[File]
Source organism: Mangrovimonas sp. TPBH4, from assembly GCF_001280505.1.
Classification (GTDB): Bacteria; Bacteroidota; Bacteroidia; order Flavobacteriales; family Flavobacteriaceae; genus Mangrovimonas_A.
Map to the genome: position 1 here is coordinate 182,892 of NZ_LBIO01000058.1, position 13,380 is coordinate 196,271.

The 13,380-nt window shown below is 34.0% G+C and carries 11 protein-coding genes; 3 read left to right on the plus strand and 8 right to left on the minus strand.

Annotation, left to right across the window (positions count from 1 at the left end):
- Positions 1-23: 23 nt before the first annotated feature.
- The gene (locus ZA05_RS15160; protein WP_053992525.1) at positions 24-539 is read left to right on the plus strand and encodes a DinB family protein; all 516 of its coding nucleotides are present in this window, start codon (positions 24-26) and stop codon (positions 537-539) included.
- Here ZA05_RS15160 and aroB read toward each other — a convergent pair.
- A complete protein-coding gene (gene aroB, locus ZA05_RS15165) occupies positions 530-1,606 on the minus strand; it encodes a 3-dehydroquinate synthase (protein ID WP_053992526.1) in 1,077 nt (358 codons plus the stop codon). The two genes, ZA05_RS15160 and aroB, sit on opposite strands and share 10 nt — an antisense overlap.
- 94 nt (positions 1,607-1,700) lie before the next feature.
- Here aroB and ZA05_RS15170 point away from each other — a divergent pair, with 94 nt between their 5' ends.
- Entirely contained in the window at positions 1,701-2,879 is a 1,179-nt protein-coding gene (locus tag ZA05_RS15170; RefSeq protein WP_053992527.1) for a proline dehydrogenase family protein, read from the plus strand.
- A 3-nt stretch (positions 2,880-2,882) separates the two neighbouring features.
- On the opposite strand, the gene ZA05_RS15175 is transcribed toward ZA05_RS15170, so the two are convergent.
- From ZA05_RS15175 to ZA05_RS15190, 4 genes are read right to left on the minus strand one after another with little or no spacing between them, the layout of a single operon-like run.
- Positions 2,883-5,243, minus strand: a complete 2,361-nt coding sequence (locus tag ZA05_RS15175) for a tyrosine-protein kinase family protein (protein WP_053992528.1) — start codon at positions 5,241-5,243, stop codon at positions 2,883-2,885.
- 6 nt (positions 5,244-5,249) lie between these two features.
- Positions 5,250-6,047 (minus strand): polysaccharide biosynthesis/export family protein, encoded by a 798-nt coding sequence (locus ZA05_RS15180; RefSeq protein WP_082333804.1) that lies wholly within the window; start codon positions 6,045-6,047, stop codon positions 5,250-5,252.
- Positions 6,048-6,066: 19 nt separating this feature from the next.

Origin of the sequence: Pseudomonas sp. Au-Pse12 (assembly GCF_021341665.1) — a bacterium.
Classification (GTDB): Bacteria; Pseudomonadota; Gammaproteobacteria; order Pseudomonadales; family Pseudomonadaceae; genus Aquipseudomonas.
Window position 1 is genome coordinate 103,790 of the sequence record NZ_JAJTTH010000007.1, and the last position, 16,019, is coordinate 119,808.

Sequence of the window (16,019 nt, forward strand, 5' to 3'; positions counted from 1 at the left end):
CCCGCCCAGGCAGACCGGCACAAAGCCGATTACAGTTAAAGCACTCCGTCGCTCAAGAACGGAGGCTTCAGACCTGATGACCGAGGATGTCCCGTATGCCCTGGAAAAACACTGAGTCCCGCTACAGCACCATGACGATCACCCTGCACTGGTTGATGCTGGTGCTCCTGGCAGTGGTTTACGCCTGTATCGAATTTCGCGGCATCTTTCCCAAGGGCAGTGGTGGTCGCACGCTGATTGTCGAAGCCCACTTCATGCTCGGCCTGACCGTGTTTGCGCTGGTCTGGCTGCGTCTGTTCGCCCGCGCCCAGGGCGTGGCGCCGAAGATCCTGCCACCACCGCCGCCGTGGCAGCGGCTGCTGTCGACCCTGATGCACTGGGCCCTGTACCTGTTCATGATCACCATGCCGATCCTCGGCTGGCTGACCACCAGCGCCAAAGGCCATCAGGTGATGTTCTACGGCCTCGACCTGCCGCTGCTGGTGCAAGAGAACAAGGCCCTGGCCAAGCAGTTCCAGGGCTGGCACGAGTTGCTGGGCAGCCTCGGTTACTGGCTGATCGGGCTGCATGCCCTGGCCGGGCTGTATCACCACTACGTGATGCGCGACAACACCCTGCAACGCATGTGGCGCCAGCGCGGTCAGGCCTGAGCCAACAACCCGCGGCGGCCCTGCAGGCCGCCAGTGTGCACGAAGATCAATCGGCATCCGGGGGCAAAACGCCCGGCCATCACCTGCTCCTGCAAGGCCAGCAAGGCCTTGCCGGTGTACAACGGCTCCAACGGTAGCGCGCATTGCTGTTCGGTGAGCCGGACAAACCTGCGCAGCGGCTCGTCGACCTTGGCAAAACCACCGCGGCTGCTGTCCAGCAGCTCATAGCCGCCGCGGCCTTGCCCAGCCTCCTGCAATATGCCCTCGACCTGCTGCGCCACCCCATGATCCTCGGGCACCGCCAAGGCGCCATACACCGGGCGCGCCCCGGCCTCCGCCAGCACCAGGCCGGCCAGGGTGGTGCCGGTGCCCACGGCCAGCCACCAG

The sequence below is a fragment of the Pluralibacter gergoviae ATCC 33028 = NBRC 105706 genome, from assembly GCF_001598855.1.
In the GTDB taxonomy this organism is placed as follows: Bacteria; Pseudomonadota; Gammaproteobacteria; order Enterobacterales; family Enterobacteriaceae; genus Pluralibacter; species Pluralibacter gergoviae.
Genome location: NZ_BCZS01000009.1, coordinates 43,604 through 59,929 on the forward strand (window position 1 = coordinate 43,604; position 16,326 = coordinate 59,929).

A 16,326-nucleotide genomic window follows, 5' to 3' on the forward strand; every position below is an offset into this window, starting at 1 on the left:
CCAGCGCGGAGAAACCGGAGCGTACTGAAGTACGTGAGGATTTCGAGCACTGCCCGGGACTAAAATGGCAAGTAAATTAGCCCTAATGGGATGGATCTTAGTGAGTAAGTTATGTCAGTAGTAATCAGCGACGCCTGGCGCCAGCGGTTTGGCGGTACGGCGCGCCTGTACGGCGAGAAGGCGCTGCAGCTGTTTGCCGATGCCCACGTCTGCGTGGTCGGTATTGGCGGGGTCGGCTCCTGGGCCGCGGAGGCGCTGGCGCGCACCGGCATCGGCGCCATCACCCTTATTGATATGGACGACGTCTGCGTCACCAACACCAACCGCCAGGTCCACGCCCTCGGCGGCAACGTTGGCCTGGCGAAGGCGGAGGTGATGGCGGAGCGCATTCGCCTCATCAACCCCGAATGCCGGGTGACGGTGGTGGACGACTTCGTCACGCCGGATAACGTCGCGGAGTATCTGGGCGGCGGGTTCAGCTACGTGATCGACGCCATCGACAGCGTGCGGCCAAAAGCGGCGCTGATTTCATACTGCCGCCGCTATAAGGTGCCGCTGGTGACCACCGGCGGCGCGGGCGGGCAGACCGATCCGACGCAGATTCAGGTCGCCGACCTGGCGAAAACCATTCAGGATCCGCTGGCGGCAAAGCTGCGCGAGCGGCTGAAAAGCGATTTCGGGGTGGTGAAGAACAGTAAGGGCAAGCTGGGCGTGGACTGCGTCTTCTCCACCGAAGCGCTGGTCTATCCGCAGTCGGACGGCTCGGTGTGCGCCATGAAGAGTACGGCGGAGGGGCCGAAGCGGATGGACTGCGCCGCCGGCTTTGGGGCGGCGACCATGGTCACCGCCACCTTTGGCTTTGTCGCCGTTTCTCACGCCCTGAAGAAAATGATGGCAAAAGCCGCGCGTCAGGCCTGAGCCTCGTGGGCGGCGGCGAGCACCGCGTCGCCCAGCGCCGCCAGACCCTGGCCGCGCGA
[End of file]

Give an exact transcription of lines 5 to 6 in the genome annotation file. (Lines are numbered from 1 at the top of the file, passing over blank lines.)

Annotation, left to right across the window (positions count from 1 at the left end):
- Positions 1-23: 23 nt before the first annotated feature.